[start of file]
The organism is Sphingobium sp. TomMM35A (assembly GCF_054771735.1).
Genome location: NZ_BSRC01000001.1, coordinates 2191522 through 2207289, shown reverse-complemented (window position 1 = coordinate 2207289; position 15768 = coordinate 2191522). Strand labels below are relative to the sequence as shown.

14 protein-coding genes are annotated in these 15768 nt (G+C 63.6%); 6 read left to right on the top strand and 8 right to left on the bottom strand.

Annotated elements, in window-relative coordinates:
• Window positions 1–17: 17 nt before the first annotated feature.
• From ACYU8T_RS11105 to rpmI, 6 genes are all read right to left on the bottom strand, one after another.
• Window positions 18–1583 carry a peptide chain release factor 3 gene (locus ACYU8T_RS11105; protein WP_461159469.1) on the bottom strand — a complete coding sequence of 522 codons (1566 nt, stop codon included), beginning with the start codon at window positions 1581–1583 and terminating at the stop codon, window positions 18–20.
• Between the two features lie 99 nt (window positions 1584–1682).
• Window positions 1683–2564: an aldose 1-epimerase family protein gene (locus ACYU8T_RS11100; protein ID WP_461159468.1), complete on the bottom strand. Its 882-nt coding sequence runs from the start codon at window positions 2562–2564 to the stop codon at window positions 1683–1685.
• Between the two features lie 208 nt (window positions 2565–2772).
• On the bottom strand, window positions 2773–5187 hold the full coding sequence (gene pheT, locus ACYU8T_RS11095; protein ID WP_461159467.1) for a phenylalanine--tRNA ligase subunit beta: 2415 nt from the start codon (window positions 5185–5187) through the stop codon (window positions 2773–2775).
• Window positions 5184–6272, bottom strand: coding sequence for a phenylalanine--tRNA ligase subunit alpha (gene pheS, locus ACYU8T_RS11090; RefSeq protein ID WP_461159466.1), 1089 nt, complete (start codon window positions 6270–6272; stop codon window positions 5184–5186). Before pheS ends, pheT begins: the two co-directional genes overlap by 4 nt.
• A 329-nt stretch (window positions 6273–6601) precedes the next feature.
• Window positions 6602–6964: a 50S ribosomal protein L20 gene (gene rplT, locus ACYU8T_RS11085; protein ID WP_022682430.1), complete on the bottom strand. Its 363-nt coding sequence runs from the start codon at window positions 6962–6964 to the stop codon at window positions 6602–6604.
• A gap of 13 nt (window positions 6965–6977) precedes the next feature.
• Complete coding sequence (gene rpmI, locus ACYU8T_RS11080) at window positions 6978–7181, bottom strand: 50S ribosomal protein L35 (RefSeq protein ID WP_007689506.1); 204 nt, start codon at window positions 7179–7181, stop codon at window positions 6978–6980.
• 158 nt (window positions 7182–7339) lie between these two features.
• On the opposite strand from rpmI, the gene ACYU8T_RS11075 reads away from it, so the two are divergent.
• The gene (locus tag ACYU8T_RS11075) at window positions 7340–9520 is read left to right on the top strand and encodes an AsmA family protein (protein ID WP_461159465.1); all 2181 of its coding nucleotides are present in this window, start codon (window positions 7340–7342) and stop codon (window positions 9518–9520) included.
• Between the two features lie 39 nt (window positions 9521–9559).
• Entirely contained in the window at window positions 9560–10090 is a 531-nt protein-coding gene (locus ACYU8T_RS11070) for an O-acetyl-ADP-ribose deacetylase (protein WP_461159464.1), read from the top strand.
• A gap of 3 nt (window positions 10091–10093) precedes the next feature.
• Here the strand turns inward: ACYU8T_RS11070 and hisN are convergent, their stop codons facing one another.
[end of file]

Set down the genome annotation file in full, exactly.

The organism is Sphingobium sp. TomMM35A (assembly GCF_054771735.1).
Genome location: NZ_BSRC01000001.1, coordinates 2191522 through 2207289, shown reverse-complemented (window position 1 = coordinate 2207289; position 15768 = coordinate 2191522). Strand labels below are relative to the sequence as shown.

14 protein-coding genes are annotated in these 15768 nt (G+C 63.6%); 6 read left to right on the top strand and 8 right to left on the bottom strand.

Annotated elements, in window-relative coordinates:
• Window positions 1–17: 17 nt before the first annotated feature.
• From ACYU8T_RS11105 to rpmI, 6 genes are all read right to left on the bottom strand, one after another.
• Window positions 18–1583 carry a peptide chain release factor 3 gene (locus ACYU8T_RS11105; protein WP_461159469.1) on the bottom strand — a complete coding sequence of 522 codons (1566 nt, stop codon included), beginning with the start codon at window positions 1581–1583 and terminating at the stop codon, window positions 18–20.
• Between the two features lie 99 nt (window positions 1584–1682).
• Window positions 1683–2564: an aldose 1-epimerase family protein gene (locus ACYU8T_RS11100; protein ID WP_461159468.1), complete on the bottom strand. Its 882-nt coding sequence runs from the start codon at window positions 2562–2564 to the stop codon at window positions 1683–1685.
• Between the two features lie 208 nt (window positions 2565–2772).
• On the bottom strand, window positions 2773–5187 hold the full coding sequence (gene pheT, locus ACYU8T_RS11095; protein ID WP_461159467.1) for a phenylalanine--tRNA ligase subunit beta: 2415 nt from the start codon (window positions 5185–5187) through the stop codon (window positions 2773–2775).
• Window positions 5184–6272, bottom strand: coding sequence for a phenylalanine--tRNA ligase subunit alpha (gene pheS, locus ACYU8T_RS11090; RefSeq protein ID WP_461159466.1), 1089 nt, complete (start codon window positions 6270–6272; stop codon window positions 5184–5186). Before pheS ends, pheT begins: the two co-directional genes overlap by 4 nt.
• A 329-nt stretch (window positions 6273–6601) precedes the next feature.
• Window positions 6602–6964: a 50S ribosomal protein L20 gene (gene rplT, locus ACYU8T_RS11085; protein ID WP_022682430.1), complete on the bottom strand. Its 363-nt coding sequence runs from the start codon at window positions 6962–6964 to the stop codon at window positions 6602–6604.
• A gap of 13 nt (window positions 6965–6977) precedes the next feature.
• Complete coding sequence (gene rpmI, locus ACYU8T_RS11080) at window positions 6978–7181, bottom strand: 50S ribosomal protein L35 (RefSeq protein ID WP_007689506.1); 204 nt, start codon at window positions 7179–7181, stop codon at window positions 6978–6980.
• 158 nt (window positions 7182–7339) lie between these two features.
• On the opposite strand from rpmI, the gene ACYU8T_RS11075 reads away from it, so the two are divergent.
• The gene (locus tag ACYU8T_RS11075) at window positions 7340–9520 is read left to right on the top strand and encodes an AsmA family protein (protein ID WP_461159465.1); all 2181 of its coding nucleotides are present in this window, start codon (window positions 7340–7342) and stop codon (window positions 9518–9520) included.
• Between the two features lie 39 nt (window positions 9521–9559).
• Entirely contained in the window at window positions 9560–10090 is a 531-nt protein-coding gene (locus ACYU8T_RS11070) for an O-acetyl-ADP-ribose deacetylase (protein WP_461159464.1), read from the top strand.
• A gap of 3 nt (window positions 10091–10093) precedes the next feature.
• Here the strand turns inward: ACYU8T_RS11070 and hisN are convergent, their stop codons facing one another.